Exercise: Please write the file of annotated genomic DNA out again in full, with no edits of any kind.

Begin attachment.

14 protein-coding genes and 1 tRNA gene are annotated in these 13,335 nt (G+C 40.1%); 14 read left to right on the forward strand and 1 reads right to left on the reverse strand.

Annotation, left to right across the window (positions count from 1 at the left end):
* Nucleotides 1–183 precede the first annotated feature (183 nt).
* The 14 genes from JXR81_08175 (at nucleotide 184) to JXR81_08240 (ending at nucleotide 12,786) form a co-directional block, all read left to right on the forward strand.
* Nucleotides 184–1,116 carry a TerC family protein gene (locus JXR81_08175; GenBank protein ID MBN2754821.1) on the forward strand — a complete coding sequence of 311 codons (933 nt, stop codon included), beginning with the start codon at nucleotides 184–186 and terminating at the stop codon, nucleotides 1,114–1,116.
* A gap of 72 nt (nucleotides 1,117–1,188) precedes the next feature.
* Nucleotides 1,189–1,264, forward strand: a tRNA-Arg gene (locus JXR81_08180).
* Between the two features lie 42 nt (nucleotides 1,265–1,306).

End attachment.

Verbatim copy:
14 protein-coding genes and 1 tRNA gene are annotated in these 13,335 nt (G+C 40.1%); 14 read left to right on the forward strand and 1 reads right to left on the reverse strand.

Annotation, left to right across the window (positions count from 1 at the left end):
* Nucleotides 1–183 precede the first annotated feature (183 nt).
* The 14 genes from JXR81_08175 (at nucleotide 184) to JXR81_08240 (ending at nucleotide 12,786) form a co-directional block, all read left to right on the forward strand.
* Nucleotides 184–1,116 carry a TerC family protein gene (locus JXR81_08175; GenBank protein ID MBN2754821.1) on the forward strand — a complete coding sequence of 311 codons (933 nt, stop codon included), beginning with the start codon at nucleotides 184–186 and terminating at the stop codon, nucleotides 1,114–1,116.
* A gap of 72 nt (nucleotides 1,117–1,188) precedes the next feature.
* Nucleotides 1,189–1,264, forward strand: a tRNA-Arg gene (locus JXR81_08180).
* Between the two features lie 42 nt (nucleotides 1,265–1,306).